"I have also reflected frequently on the New Testament story of Peter’s complaint that an individual who was not “one of us” had been going about doing miracles in His name, whereupon the Savior admonished Peter to accept that, adding that “he who is not against us is for us.” My religious convictions are what they are, and I make no apologies for them; but I am fully aware that the overwhelming majority of the world’s population disagrees with me on spiritual matters, and I also believe part of my religious obligation is to be a good neighbor, and to respect what is sacred to other people. For this reason, I will not be caught dead posting, for example, a link to an anti-Islamic website. Such an act would, in my view, displease God, to say nothing of some highly-regarded Muslim friends of mine. Moreover, if I want to learn what Catholics or Muslims believe, I’ll ask a practicing Catholic or Muslim, or consult some official source, rather than resort to websites sponsored or run by their critics. In my view, this is simply a matter of following the Golden Rule, as I know a lot of falsehoods about Mormons are in circulation, and I would want to treat another person’s faith as fairly as I would want mine to be treated in return. There are appropriate ways to be a missionary, and to share one’s beliefs; but contemptuous treatment of things held sacred by others is not one of them.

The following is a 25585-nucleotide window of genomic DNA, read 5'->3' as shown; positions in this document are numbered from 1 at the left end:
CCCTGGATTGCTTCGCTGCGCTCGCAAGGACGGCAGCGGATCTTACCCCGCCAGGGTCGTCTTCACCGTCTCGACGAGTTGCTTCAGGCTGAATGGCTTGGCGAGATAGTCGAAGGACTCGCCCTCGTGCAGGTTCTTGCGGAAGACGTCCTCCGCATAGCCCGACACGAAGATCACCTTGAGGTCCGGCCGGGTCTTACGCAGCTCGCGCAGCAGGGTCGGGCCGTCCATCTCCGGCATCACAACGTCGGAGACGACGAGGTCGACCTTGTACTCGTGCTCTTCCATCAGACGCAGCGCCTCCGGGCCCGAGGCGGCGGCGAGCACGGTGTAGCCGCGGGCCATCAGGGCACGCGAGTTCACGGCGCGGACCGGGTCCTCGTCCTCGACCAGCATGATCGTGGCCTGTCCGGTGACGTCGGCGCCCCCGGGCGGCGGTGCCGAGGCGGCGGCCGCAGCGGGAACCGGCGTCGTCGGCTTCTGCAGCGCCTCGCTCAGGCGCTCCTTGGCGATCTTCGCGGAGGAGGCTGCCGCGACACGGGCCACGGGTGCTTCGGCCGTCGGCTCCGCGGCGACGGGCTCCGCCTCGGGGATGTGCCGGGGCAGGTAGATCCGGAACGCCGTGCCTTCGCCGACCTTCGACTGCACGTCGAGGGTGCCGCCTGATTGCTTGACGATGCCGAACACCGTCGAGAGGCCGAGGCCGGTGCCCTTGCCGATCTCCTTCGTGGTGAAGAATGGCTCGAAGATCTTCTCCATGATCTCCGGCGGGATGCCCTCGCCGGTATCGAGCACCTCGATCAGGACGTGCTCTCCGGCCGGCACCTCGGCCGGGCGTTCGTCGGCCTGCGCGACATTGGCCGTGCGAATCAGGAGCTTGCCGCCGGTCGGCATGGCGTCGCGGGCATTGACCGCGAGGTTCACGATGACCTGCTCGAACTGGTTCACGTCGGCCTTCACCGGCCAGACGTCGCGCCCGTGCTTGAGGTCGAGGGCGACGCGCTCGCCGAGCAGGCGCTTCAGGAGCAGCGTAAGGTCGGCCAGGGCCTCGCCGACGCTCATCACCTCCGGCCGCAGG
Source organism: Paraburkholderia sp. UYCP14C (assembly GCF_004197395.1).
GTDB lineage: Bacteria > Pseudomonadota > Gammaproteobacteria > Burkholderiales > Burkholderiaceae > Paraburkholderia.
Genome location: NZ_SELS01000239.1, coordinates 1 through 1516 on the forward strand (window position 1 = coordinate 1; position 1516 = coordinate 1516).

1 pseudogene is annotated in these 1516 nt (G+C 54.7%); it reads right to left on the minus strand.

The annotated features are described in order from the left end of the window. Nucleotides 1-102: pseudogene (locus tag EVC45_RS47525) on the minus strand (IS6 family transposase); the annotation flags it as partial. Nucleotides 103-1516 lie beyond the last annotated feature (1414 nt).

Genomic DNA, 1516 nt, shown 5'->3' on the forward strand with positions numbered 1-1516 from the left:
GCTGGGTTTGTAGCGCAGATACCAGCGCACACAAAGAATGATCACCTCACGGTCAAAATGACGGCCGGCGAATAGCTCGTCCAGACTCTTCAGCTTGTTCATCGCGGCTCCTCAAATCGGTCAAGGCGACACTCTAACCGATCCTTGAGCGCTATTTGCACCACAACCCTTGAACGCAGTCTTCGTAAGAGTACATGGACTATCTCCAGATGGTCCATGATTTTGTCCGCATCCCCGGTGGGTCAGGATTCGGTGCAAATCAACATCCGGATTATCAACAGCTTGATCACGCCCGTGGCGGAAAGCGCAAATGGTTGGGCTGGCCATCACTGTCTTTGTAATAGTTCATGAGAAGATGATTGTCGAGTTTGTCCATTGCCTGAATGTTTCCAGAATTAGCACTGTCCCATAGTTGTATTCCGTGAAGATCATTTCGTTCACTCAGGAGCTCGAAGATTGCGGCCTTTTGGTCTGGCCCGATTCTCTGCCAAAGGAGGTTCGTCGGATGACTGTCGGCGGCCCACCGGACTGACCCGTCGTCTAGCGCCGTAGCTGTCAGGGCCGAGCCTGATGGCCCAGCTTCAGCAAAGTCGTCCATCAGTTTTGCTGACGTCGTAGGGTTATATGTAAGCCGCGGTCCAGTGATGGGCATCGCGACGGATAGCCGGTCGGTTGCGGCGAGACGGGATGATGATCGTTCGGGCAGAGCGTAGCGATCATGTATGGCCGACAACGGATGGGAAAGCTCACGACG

"I am not going to say any more about this, because I don’t want to become involved in religious polemics, nor do I believe the spirit of contention is pleasing to God. Besides, what good would further discussion do? After all is said and done, thedib will still not give me credit for being a Christian, but I will still be an active and committed Latter-day Saint anyway. At the end of the day, after all, it really does not matter whether he believes I am a Christian or not, because I feel entirely comfortable in affirming that I am indeed one, notwithstanding his protestations to the contrary. I did not join my church 36 years ago in order to please him. And how important is the matter in the first place? I hesitated even to write this comment, because, after all, this whole issue started over such a trivial matter, when I posted a picture of a Bible passage on a photo-sharing site, for crying out loud! This was hardly of the same earth-shaking magnitude as, say, Luther nailing his 95 Theses to the church door at Wittenberg. We all should select our battles carefully, particularly where matters as sensitive and personal as religion are concerned, and I just don’t think this is a hill any of us should want to die for. "